Regulators are moving on the issue, and Fast-Moving Consumer Goods (FMCG) companies and retailers are proactively making bold commitments to improve both the sustainability of their packaging and to fundamentally rethink their packaging systems.
There will be significant impact on packaging converters and their value chain, which could threaten the survival of many in the industry. However, for packaging converters with the right focus and innovation capabilities, the new landscape could offer significant growth and new partnership opportunities to support customers in revising their packaging portfolios. Going forward, converters will have to proactively embrace sustainability issues as consumer demands and regulatory requirements multiply.
Packaging is ubiquitous in our daily lives and enables minimization of food waste and overall product breakage with advanced convenience features at low costs. Over the past decade, the global packaging industry has enjoyed strong growth, driven by shifts in choice of substrates and expansion of new end-markets. Headline changes include the increased use of plastics to replace other substrates and accommodate consumers’ demand for convenience, but also the economic boom in China and other emerging regions.
However, widespread usage of single-use packaging containers has resulted in a heavy burden on the environment, and the management of packaging waste is facing a crisis due to two unresolved challenges:
Governments have started to respond to the public outcryGovernments, on all continents, have responded to public concerns regarding packaging waste, especially single-use packaging waste, and are implementing regulations to both minimize environmental waste and improve waste-management processes.
Some of the largest and most developed countries and regions are taking significant steps to introduce regulations to drive sustainability, while others are still operating as per the status quo, with limited or no regulations in place. For example, in the US 16 states have enacted statewide regulations around packaging waste, which tend to target single-use plastics, shopping bags, and increasing recycling targets. Several more bills are pending to be approved over the next 3 years. Meanwhile, Europe has progressed further than some other regions when it comes to sustainability. Measures announced in May 2019, under the “New EU Directive for Single-Use Plastics,” aim to reduce leakage of the ten single-use plastic products most often found on European beaches. Additionally, some countries—in particular France, Germany, and the United Kingdom—are going above and beyond the already robust recycling regulations across the European Union with Extended Producer Responsibilities (EPRs). These countries are implementing even more aggressive targets, fees for introducing non-recyclable packaging, and additional legislation such as only using recyclable packaging, setting higher recycling targets, and so on.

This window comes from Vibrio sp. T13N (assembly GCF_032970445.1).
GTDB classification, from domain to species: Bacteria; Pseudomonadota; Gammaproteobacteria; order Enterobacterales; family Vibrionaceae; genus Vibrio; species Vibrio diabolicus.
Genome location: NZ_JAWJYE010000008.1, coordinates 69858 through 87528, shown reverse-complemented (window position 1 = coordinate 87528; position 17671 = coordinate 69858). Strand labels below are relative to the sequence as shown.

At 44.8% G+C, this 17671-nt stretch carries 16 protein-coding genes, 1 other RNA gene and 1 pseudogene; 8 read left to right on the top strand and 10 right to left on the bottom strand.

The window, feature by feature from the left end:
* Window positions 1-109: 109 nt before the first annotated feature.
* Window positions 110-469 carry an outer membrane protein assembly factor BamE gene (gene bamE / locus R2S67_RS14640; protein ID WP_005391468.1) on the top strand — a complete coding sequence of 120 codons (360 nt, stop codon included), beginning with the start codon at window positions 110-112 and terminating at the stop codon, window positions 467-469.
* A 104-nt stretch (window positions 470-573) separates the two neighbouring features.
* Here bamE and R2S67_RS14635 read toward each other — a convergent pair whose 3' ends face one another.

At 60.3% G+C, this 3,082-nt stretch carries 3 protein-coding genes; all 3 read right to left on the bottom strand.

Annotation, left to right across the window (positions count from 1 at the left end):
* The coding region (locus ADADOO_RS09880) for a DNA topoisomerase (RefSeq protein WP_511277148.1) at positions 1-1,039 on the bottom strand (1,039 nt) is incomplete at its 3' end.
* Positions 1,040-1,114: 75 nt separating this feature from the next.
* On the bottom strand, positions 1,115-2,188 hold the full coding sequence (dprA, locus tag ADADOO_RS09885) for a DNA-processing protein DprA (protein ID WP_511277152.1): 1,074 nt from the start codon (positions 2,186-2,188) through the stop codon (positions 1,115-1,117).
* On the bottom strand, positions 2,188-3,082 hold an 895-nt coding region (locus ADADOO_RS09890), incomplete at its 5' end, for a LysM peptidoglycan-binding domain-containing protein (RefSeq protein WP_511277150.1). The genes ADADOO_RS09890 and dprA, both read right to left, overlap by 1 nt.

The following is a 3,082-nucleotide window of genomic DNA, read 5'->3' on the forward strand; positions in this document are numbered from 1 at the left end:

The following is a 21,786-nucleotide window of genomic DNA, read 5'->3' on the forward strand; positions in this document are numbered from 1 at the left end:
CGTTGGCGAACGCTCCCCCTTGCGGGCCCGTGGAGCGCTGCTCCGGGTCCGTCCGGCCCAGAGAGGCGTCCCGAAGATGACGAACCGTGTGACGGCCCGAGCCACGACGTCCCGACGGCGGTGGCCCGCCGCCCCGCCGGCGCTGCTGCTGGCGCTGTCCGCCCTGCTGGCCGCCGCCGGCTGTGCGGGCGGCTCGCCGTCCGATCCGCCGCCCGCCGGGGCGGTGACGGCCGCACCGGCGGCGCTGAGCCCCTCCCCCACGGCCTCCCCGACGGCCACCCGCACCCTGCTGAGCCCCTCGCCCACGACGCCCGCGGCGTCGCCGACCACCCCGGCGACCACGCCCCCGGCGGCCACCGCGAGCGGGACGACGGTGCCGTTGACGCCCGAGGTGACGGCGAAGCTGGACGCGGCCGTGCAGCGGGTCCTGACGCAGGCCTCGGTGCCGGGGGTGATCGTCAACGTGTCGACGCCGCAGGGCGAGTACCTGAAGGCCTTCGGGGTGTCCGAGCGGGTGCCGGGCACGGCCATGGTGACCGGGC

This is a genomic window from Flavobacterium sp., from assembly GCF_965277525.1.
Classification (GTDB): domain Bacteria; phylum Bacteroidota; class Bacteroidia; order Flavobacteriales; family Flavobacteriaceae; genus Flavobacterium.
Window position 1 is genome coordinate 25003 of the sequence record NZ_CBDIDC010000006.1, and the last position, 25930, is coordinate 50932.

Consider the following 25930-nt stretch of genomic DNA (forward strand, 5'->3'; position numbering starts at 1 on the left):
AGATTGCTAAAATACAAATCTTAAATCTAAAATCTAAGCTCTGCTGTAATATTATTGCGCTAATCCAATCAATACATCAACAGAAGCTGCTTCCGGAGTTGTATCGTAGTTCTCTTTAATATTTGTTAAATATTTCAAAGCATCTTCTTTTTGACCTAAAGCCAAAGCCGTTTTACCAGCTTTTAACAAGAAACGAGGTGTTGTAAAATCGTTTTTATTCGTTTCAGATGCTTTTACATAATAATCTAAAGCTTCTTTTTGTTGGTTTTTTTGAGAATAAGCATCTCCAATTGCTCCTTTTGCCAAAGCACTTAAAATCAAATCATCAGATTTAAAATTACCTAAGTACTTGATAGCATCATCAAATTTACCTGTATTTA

In Asia, Thailand recently announced a nationwide ban on single-use plastic bags at major stores effective January 1, 2020, and aims for a full ban by 2021 to reduce plastic leakage into the environment. India has shelved plans for a full ban of single-use plastics for now, but is pushing for increased awareness campaigns and more collection points to improve collection and curb waste. China has banned imports of plastics waste and approved legislation to ban/reduce single-use plastics, increase recycling, recovery, and recirculation of used plastics. Latin America had relatively low commitments to sustainability with few regulations in place through the early 2000s. However, in the past few years there has been a considerable rise in awareness: between 2016 and 2019 many local and federal bills have been approved or proposed in countries across the region. For example, Chile is banning plastic bags for business and Mexico City is banning single-use plastics.